“Oh yes! You know, you can’t make this stuff up! That’s how it happened. It’s just ludicrous. And then it was Ringo himself who opened the door – holding a pool cue, demanding to know what the hell we were doing on his doorstep!”

Apparently, Ringo had friends in, David spotting Eric Clapton just behind him. I don’t reckon he’d have got away with that today. The property would have far more secure for starters.

“Oh yeah, they’d all have gated properties. You wouldn’t stand a chance. Although, funnily enough, Paul’s had his house in St John’s Wood since 1966, and over the years he’s put up with the fans.”

I could go on, but time was against us. Yet five decades or so on, interest is clearly still there in the Fab Four judging by pre-Christmas reaction to a sneak preview of Peter Jackson’s Let It Be project, the original film still officially unreleased but now set to form part of a Get Back DVD package, including a re-imagined version of the documentary, the Lord of the Rings director in London to film new interviews during 2019. The completed film was set for release in September 2020, but is now pencilled in for August 2021, pandemic restrictions willing.

“That’s going to be very interesting. He’s re-editing the film, and I think his brief is to turn it into a happier film. And It wasn’t all misery. That promises to be another big event, so it never stops.”

I should mention that David received an official invitation from Apple for the original Let It Be, The Beatles’ fourth feature film, premiered at the London Pavilion in May 1970. On that occasion, there were no Beatles in person though, unsurprisingly just a month after they officially split up. As David put it, ‘The words ‘attending your own funeral’ spring to mind’.

Rockdown Product: Some 57 years after David Stark bought his first Beatles-related product, Macca ploughs on

Let’s hope we’re all back on track by then, and I dare say if that’s the case Ringo will be out and about touring with his All Starr Band again pretty soon.

“Yeah, and I’m sure Paul will as well. He’s out on the road every year and must be missing it. I’m definitely missing it. I didn’t do a single gig last year with the Trembling Wilburys, and we can’t wait to get back. We’re booked to play in March, but I didn’t know if that’s going to happen. I doubt it. So maybe we’re talking the second half of the year, or even later.”

And Paul continues to make interesting records, judging by his ‘rockdown’ release, McCartney III.

“Yeah, I’m enjoying that. And the other connection we have is through LIPA, where I see him every year normally. It’s just such a shame all colleges and unis are now shut again. It’s terrible for those students. I give out songwriting prizes every year with Paul, and they’ve asked me to do it online … but it’s not the same as being there in person. I really don’t know what’s going to happen this year.”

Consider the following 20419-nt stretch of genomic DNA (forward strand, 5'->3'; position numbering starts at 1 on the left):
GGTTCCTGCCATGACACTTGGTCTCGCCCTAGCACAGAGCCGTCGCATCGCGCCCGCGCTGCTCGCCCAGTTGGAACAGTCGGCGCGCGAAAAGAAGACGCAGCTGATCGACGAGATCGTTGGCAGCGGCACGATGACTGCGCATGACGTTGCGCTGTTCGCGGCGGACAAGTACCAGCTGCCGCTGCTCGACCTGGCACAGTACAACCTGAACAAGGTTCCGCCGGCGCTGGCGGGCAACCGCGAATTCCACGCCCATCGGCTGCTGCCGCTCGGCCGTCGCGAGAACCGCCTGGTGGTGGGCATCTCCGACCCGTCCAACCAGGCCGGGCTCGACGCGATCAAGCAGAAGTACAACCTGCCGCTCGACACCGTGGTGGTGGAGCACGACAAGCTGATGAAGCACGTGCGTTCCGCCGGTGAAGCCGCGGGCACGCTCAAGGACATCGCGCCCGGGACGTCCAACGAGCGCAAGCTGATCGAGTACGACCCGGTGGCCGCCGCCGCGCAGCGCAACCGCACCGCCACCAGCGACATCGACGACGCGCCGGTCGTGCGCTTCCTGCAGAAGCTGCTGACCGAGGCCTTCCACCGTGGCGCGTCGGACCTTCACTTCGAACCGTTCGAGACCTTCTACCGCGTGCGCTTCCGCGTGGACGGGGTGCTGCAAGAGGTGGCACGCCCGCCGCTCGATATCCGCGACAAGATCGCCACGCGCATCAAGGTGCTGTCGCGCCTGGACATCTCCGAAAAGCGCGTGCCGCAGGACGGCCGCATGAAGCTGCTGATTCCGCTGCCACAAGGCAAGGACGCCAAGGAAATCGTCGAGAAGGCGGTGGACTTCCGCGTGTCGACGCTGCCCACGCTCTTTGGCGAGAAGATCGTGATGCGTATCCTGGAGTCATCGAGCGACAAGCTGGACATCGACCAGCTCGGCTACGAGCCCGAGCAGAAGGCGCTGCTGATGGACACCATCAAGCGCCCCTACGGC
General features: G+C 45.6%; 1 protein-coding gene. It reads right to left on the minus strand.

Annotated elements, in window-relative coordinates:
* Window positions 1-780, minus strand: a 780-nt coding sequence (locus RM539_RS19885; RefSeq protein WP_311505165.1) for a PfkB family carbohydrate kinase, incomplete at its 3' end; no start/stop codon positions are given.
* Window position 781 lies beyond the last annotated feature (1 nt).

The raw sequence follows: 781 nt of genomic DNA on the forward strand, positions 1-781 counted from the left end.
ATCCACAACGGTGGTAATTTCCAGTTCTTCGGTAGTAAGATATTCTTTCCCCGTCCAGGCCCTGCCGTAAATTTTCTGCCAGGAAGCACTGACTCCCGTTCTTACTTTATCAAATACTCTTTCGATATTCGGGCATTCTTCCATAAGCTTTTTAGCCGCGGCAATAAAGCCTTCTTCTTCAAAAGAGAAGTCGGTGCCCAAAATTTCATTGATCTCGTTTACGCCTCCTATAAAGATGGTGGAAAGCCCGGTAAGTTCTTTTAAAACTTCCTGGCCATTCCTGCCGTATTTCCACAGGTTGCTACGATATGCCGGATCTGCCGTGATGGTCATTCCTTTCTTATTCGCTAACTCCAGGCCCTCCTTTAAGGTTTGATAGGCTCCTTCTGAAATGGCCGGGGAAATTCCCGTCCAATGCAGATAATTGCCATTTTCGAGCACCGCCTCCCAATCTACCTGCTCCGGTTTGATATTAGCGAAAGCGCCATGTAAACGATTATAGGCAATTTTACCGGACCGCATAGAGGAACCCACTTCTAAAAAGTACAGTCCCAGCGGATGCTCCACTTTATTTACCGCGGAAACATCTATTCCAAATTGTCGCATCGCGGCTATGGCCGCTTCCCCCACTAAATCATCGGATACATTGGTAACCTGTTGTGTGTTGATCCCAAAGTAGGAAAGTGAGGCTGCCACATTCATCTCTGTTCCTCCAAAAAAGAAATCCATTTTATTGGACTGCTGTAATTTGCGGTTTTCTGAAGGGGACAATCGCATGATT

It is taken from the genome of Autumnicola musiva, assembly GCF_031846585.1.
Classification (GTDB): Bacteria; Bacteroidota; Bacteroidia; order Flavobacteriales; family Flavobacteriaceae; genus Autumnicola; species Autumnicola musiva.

In the meantime, with the next lockdown underway, there may be a follow-up book on its way.

“Well, it’s on my mind, and I’ve got all these other stories, and loads of pictures.”

Paperback Writer: David Stark at home with part of his Beatles collection in the 1990s (Photo copyright: David Stark)

For details of how to get hold of a signed copy of David Stark’s It’s All Too Much, head to You can also follow the author via Facebook, Instagram and Twitter.

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WriteWyattUK’s Guide to Finding Inspiration … In Spite of These Times, pt. II

In which WriteWyattUK takes a look back – in quotation form – at the pick of our feature/interviews from 2020, the dreaded year the coronavirus carved a devastating impact on the music and arts scene. Click on the highlighted name for the full interview, and we’ll conclude here with the final six months.


Live Presence: Prog legend Jon Anderson in concert, hoping to be back out again sometime soon (Photo: Tami Freed)

“At that time, it was the Everly Brothers with my brother, and I’d sing a lot of commercial romantic songs in the mid-‘50s, and then Buddy Holly … and of course Elvis Presley – my brother bought the vinyl Elvis Presley album, and a little Dansette record player, so I heard all those incredible songs. My brother wanted to be Elvis and I wanted to be Roy Orbison, and I’d sing his songs.” Yes legend Jon Anderson on his formative days as a performer back in Accrington, Lancashire

Broadcast Innovator: Steve Barker, a key part of BBC radio for more than 40 years, broadcasting from Lancashire

“We do what we do, we do it from Lancashire, and we’re proud of being from Lancashire, we always have been, and we’re all from Lancashire, but we play music from around the world. We play music that excites us and we think people will enjoy, and that seems to be a pretty clear intent.” Veteran BBC local radio On the Wire presenter Steve Barker on how his county base informs but never rules his love of broadcasting

Liberties Takers: Fontaines D.C. are hoping to be back over in the UK next May, all being well, COVID-19-dependent.